Photo: Keith Dannemiller (Dudley Althaus, Houston Chronicle reporter, heading upriver to PEMEX installations on the Rio San Pedro y San Pablo in the Mexican state of Tabasco.)


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10 Responses to Dudley Althaus and the Mexico City scene

  1. Indeed! And the thing about Dudley, unlike so many foreign reporters, is that rather than become arrogant, full of oneself, as foreign correspondents have a propensity to do, Dudley was, and remains, humble. It was never about him, or his byline. It was about the story. And Mexico has no shortage of stories. I recall an evening sometime in the mid-1990s during another PRI-rigged election in San Luis Potosi after the polls had closed and the PRI had declared victory, and Dudley and I proceeded to walk around that town well into the night talking Mexican politics and a lot more. I hadn’t been in the country long, and Dudley was already well established. But he didn’t hesitate to hang out and talk. Thanks Dudley, and thanks Sam for this post.

  2. Chris Albi

    Nice tribute!

  3. Jim Creechan

    Sam Quiñones describes a Mexico City scene that was thriving at the same time that Mary Lou and I spent a sabbatical year in Mexico City (1996-97). We were there at the same time as the journalists mentioned by Sam, and undoubtedly were at many events they covered during that momentous and tumultuous time.
    We undoubtedly crossed paths or rubbed shoulders at the political rallies for a burgeoning PRD and its Mexico City Mayoral candidate Cauhtémoc Cardenas in Coyoacán or the Zocalo. Many probably covered the book launches we attended for authors like Enrique Krauze or Carlos Monsivais, or were also observing the massive demonstrations through Mexico City streets by Barzón or the Zapatista rallies at UNAM with Comandante Ramona. And there is a chance that we even sat nearby many of these journalists on weekends at San Angel restaurants, cantinas and coffee houses. But those reporters experienced Mexico in a very different and inclusive way than we did in a comfortable academic environment.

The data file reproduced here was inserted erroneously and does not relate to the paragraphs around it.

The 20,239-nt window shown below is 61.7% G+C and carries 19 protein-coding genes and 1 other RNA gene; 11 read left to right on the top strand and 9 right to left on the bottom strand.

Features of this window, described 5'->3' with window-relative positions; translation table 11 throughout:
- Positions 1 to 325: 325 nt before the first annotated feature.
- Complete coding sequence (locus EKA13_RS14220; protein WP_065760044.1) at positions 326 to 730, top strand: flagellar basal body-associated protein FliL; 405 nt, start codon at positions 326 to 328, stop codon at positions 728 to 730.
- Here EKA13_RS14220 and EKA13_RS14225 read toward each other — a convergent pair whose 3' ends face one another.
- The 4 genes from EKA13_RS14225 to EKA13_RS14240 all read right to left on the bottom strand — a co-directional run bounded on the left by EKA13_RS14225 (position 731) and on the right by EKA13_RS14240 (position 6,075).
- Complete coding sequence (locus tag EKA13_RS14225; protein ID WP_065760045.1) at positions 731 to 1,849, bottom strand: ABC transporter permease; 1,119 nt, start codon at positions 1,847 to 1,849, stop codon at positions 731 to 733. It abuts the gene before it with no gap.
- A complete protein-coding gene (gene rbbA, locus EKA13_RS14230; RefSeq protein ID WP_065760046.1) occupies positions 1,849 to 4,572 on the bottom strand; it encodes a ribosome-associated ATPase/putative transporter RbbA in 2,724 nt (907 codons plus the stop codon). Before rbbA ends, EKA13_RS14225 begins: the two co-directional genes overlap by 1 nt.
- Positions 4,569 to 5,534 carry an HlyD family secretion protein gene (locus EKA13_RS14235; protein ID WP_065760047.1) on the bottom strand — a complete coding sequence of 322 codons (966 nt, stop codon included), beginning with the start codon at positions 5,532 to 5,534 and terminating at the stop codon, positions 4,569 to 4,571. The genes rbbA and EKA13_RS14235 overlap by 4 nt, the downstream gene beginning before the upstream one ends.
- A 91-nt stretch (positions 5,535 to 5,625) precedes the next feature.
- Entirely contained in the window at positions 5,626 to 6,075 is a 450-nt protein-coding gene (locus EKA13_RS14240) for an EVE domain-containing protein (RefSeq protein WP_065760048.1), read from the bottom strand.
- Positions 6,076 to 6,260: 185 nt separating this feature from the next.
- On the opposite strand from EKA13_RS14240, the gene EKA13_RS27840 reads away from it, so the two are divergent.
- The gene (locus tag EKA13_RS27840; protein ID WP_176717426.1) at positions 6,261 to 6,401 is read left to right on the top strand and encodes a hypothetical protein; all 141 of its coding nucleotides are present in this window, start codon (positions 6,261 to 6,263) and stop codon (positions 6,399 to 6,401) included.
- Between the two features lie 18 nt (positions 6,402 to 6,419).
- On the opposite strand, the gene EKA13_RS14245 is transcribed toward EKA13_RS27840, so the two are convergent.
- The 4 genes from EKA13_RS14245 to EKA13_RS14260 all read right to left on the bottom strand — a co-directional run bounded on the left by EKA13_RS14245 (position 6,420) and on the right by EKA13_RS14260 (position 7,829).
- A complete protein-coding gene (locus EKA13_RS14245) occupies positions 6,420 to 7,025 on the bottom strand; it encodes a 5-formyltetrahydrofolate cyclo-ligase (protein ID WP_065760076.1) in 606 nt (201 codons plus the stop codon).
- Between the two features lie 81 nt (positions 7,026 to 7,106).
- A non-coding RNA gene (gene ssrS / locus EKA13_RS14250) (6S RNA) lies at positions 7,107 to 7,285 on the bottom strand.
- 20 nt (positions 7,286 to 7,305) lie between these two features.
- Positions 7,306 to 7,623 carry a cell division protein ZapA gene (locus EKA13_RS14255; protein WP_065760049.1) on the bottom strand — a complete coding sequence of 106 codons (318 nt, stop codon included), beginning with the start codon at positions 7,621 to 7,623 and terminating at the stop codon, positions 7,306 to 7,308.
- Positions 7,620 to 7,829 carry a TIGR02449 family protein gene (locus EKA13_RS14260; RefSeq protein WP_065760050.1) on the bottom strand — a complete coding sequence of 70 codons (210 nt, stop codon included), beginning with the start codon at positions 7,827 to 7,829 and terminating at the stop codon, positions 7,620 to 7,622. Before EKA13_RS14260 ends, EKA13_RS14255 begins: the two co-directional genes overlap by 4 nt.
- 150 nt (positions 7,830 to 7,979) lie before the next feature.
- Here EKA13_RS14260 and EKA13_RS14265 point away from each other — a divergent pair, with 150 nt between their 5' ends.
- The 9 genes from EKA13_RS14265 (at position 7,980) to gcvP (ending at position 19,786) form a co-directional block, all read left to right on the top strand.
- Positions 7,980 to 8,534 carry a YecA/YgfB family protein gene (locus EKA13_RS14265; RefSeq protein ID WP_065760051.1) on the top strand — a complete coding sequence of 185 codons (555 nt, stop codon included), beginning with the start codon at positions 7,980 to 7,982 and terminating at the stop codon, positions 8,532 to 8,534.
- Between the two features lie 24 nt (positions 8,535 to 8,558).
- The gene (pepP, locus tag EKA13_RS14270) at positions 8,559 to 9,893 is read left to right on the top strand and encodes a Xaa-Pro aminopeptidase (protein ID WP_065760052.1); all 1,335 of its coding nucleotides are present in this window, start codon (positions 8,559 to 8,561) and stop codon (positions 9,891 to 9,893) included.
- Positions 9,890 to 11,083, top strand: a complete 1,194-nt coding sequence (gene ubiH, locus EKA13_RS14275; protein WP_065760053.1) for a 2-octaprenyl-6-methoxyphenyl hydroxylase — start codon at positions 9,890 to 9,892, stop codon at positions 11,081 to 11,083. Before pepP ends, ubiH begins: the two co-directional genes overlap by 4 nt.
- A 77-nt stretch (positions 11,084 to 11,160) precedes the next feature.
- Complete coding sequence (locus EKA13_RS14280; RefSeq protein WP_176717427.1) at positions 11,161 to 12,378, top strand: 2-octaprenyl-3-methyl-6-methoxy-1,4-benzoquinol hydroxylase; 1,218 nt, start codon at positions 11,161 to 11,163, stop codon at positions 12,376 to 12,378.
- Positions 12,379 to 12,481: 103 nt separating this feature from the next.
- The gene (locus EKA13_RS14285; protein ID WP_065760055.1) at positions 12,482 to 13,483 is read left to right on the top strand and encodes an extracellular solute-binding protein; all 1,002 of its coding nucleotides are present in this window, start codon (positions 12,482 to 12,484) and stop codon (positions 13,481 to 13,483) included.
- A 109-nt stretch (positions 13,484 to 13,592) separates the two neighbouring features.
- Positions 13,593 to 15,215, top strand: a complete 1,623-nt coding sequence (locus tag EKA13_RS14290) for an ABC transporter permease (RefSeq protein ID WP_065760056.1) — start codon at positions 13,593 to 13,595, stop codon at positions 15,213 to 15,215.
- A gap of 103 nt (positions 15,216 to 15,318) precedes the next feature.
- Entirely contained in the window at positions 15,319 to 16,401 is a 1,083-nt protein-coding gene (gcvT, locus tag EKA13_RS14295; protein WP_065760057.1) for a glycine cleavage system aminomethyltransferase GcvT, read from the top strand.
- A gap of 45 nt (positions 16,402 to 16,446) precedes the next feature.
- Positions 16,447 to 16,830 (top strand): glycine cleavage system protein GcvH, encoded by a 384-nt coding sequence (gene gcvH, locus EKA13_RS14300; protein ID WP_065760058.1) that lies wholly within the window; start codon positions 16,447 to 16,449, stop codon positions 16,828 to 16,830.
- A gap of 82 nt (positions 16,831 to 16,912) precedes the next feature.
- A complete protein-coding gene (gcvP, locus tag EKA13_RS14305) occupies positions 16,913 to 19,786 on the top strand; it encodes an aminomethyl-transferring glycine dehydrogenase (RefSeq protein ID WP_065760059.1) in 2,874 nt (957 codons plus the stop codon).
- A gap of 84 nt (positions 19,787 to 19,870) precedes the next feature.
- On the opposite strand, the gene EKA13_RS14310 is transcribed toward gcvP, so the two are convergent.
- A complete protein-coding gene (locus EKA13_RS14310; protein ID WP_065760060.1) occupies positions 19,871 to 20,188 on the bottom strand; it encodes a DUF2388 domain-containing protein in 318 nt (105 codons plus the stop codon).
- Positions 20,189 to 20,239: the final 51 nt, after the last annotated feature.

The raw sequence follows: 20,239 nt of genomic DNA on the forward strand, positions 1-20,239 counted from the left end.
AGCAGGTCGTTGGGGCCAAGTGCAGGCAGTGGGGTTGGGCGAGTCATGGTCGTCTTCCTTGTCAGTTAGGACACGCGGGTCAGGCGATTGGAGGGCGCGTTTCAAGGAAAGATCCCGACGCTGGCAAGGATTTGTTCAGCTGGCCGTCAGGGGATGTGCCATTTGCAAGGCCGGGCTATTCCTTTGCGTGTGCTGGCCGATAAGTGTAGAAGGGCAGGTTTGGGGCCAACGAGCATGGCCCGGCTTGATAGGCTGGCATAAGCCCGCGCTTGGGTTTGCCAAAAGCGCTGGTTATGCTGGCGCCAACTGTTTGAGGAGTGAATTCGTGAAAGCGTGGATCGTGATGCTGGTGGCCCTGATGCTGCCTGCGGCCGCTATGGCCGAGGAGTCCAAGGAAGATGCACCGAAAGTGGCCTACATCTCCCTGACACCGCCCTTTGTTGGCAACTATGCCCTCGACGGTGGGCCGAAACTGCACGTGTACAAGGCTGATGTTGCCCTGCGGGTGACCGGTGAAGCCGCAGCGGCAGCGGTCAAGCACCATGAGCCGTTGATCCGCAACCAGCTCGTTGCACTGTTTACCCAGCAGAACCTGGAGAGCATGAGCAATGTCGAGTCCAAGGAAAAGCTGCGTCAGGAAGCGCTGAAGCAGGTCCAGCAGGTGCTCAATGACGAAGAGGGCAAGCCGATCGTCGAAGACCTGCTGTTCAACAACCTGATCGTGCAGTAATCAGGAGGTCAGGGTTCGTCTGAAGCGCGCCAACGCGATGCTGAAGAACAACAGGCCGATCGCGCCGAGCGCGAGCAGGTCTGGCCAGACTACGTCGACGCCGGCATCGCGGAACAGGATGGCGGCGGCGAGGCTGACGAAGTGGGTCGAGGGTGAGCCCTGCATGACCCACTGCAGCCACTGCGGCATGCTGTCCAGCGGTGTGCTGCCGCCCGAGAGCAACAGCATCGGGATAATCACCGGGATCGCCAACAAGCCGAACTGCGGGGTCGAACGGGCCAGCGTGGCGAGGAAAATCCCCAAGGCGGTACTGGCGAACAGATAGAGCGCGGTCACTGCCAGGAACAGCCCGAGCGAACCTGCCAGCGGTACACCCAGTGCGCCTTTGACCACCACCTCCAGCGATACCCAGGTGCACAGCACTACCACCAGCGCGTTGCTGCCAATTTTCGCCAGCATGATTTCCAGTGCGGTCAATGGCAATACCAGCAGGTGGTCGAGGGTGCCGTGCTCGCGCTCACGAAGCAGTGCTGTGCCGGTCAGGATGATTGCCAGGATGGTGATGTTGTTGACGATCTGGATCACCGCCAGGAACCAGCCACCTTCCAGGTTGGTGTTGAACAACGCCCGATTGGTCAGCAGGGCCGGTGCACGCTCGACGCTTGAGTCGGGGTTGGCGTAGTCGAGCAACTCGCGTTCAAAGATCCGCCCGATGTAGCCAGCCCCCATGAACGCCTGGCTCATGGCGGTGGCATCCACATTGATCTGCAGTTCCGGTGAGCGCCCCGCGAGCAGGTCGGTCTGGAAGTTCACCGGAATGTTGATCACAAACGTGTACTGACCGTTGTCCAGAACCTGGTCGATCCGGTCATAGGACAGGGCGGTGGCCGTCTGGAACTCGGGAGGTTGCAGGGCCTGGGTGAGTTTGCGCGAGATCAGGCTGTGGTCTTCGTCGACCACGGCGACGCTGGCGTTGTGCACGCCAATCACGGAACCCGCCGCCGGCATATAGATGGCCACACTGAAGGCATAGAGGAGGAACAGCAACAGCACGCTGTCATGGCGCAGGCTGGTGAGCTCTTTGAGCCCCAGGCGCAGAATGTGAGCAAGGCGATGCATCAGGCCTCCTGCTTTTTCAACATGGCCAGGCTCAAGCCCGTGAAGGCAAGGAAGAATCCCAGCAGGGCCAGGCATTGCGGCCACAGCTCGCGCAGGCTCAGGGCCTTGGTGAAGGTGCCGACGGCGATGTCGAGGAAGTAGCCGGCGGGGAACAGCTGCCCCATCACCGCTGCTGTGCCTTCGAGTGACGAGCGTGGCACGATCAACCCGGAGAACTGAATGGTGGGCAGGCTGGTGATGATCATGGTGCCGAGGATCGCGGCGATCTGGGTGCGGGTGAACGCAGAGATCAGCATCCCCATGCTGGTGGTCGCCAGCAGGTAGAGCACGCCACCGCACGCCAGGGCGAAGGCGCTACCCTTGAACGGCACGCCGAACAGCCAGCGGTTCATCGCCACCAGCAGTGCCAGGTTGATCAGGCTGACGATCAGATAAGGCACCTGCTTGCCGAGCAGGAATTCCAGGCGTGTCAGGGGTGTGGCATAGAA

I’ve followed all of these journalists form more than two decades, and I never fail to read their posts, reports and books. Collectively, this cohort has produced the most essential English language coverage of the Mexico scene and I personally have been enriched by their insight. Most have kindly responded to my emails whenever I have contacted them with a question.
    I would highly recommend any book from anyone mentioned in Sam’s WordPress blog but I would especially recommend one book that put that entire period in broader context for me. Julia Preston and Samuel Dillon’s book “Opening Mexico: The Making of a Democracy” was the first English language book that contextualized that entire period when NAFTA came into being and the PRI grip on power was weakened.

  4. Anne M. Sorensen

    Thanks for this, Sam. I too remember those years with fondness and gratitude. Fortunately, Dudley will keep a foot in Mexico.

  5. Anh

    Tim Golden and Tracey Eaton?
    What a wonderful tribute to Dudley, a most amazing spirit – and this piece also reflects the generosity of your own spirit… Felicidades.

  6. Pingback: Salute to Dudley Althaus – Tony Pederson

  7. Don

    It took a lot of courage to take that massive cut in pay, but it yielded some great books! Looks like Randy Newman’s “its $ that matters” doesnt apply

  8. Antonio Ocaranza

    Great story about Dudley and the scene of the foreign correspondent’s Life in MEXICO, Sam. Si many good friends listos. Great to read you!

  9. Esther Buddenhagen

    Thank you for this. We have lived near Xalapa in the state of Veracruz for 12 years, and while we are (much) older than you were in 1994, we find that Mexico is still a wonderful, kaleidoscopic place to live.